Q: Now that the election is over, we now have a president-elect loathed by just under half of our country. I’m briefly fortified against misery since the Cubs won the World Series, but that feeling will soon pass, and certainly long before one of ”Those Two” takes the oath of office. I’m trying to find some post-election solace in scripture, looking to the admittedly gender-centric Psalm 146:3 “Put not your faith in princes,” and its ever-encouraging follow-up in Psalm 146:4, which promises us that soon those princes will be dead anyway. Perhaps it’s better to skip ahead to Psalm 146:5 “Happy is he who hath the God of Jacob for his hope, whose hope is in the Lord his God.” I think we could all use a prayer right about now, and some rabbinical wisdom as our nation moves forward. – from your old pal, Flounder
A: Dear Fish, First, please understand that the solace you feel at the Cubs’ win is not going to do much for my Cleveland readers.
Second, I am writing my reply to your agonized question on the Sunday before the election. So I have no idea and no interest in comforting or stirring up readers who are on the winning or the losing side. I am, however, absolutely certain that following this particular national election, some form of national healing must be embraced. I am not wise enough to know how that can be done, but I do know that many of our fellow Americans are in need of a national coming together, while others will sadly only use the election to deepen their grievances and their anger and their despair.
What I do think is that, despite your most excellent textual suggestions from the Bible, our nation may need more than a well-chosen Psalm to heal our national wounds. Since we are talking texts, I would encourage you to add to your list Isaiah 40:21-23 and his etymologically scathing description of all the nations of the world”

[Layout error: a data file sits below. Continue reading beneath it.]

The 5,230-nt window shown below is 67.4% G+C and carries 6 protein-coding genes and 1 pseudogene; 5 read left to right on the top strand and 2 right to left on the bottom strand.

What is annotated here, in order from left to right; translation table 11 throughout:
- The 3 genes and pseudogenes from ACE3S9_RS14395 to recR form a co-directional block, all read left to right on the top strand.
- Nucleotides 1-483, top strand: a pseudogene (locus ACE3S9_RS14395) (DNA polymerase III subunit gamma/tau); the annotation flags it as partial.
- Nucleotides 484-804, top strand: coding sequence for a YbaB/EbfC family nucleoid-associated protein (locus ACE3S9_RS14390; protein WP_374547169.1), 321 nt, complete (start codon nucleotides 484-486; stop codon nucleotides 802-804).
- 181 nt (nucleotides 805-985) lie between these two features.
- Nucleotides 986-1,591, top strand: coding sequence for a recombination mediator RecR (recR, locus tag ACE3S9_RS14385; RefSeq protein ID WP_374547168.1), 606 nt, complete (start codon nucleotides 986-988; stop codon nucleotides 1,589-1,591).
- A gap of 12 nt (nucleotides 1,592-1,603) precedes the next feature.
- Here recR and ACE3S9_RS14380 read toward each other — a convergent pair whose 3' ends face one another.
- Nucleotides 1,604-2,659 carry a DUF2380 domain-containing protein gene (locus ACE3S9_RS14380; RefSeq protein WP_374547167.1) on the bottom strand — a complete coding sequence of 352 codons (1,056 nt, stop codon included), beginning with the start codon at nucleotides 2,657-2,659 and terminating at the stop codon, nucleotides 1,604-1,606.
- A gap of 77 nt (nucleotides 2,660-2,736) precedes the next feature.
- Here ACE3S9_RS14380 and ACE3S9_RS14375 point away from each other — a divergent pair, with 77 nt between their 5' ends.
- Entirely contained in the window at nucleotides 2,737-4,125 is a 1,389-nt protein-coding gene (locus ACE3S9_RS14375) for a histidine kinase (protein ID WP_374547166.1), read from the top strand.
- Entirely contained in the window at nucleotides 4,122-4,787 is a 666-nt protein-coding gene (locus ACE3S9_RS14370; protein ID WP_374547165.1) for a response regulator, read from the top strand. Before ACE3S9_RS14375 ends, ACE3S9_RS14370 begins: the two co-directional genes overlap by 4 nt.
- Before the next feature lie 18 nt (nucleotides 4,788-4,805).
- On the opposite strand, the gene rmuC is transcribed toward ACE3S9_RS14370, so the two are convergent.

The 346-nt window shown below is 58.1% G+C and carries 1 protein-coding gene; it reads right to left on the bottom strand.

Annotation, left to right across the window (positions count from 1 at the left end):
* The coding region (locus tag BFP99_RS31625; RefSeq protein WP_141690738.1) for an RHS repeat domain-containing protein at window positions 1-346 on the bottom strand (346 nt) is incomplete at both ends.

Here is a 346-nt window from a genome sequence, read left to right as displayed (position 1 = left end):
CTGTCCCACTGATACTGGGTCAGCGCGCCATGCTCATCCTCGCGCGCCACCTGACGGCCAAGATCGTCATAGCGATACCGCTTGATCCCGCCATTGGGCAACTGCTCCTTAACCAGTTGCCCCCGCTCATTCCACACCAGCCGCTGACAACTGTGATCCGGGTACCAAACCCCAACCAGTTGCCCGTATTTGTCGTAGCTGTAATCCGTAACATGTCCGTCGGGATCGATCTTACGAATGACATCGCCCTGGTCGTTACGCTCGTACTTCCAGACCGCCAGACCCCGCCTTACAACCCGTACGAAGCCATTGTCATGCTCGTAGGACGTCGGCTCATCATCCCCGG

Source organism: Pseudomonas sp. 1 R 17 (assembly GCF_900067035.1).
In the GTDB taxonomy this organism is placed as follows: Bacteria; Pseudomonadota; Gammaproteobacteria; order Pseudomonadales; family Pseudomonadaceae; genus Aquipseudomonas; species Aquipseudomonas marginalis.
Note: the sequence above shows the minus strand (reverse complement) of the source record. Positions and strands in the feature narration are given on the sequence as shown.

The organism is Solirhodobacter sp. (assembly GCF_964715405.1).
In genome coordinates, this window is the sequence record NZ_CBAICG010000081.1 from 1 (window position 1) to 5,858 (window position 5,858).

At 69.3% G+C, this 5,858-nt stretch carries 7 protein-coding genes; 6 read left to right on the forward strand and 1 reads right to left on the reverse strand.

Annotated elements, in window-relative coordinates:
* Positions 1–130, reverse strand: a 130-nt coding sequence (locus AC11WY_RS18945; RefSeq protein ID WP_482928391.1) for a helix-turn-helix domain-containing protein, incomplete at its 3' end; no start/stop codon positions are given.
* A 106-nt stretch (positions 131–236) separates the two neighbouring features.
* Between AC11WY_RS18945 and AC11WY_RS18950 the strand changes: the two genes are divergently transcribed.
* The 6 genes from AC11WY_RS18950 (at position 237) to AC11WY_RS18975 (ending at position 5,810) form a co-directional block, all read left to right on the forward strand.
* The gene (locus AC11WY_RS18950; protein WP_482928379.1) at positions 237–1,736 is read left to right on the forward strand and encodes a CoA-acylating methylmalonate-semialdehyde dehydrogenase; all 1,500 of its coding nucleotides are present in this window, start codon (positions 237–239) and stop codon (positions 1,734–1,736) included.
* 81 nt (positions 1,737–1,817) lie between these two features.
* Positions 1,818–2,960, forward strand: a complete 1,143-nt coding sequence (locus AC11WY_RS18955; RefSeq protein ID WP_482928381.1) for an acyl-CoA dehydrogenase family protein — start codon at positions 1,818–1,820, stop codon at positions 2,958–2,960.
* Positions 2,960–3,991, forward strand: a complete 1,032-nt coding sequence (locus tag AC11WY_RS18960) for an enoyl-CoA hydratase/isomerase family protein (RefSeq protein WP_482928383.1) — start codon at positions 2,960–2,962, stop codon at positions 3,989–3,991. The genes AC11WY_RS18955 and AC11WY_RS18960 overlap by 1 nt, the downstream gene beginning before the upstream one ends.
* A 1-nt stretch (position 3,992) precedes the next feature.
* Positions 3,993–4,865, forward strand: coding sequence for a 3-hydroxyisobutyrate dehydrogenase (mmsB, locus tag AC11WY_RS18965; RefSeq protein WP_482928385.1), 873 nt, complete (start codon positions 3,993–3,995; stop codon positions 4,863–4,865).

“Have ye not known? have ye not heard? hath it not been told you from the beginning? have ye not understood from the foundations of the earth? It is he that sitteth upon the circle of the earth, and the inhabitants thereof are as grasshoppers; that stretcheth out the heavens as a curtain, and spreadeth them out as a tent to dwell in: That bringeth the princes to nothing; he maketh the judges of the earth as vanity.”
The point of Isaiah’s divinely revealed wisdom is not that the political realm is without value and not that public service is inherently corrupt and corrupting, but rather that the entire political sphere of our lives does not remotely touch or inform the most important parts of our lives. Our love for each other, our courage in the face of challenges, our gratitude to a power beyond us that also created and loves us – all this is untouched by politics. All this remains true and present before us no matter whom we elect. If there is no God, and no transcendent realm then the nation is as high as we go, and it leaders are the sole guardians and rudders of our existence. But we are more than bodies ruled by the state who happen to have souls. We are souls who happen to have bodies.
One of my favorite rabbinic interpretations of the Bible (midrashim) taught that some of the people who walked through the Red Sea during the Exodus never saw the miracle of the walls of water on their left and their right. One rabbi asks, “How was this possible?” and another answered, “They never looked up, and so all they saw was mud.” The way to recover from this election is to look up.
And when we learn all this and we look up – when we learn that the truly and enduringly important things about our personal and collective existence are utterly immune to the vicissitudes of politics – then we will gain a spiritual strength that can help us find God and find each other despite the acrimony and vulgarity of this dispiriting campaign. Isaiah again at the end of chapter 40, verses 28-31:
“Hast thou not known? hast thou not heard, that the everlasting God, the Lord, the Creator of the ends of the earth, fainteth not, neither is weary? there is no searching of his understanding. He giveth power to the faint; and to them that have no might he increaseth strength. Even the youths shall faint and be weary, and the young men shall utterly fall: But they that wait upon the Lord shall renew their strength; they shall mount up with wings as eagles; they shall run, and not be weary; and they shall walk, and not faint.”
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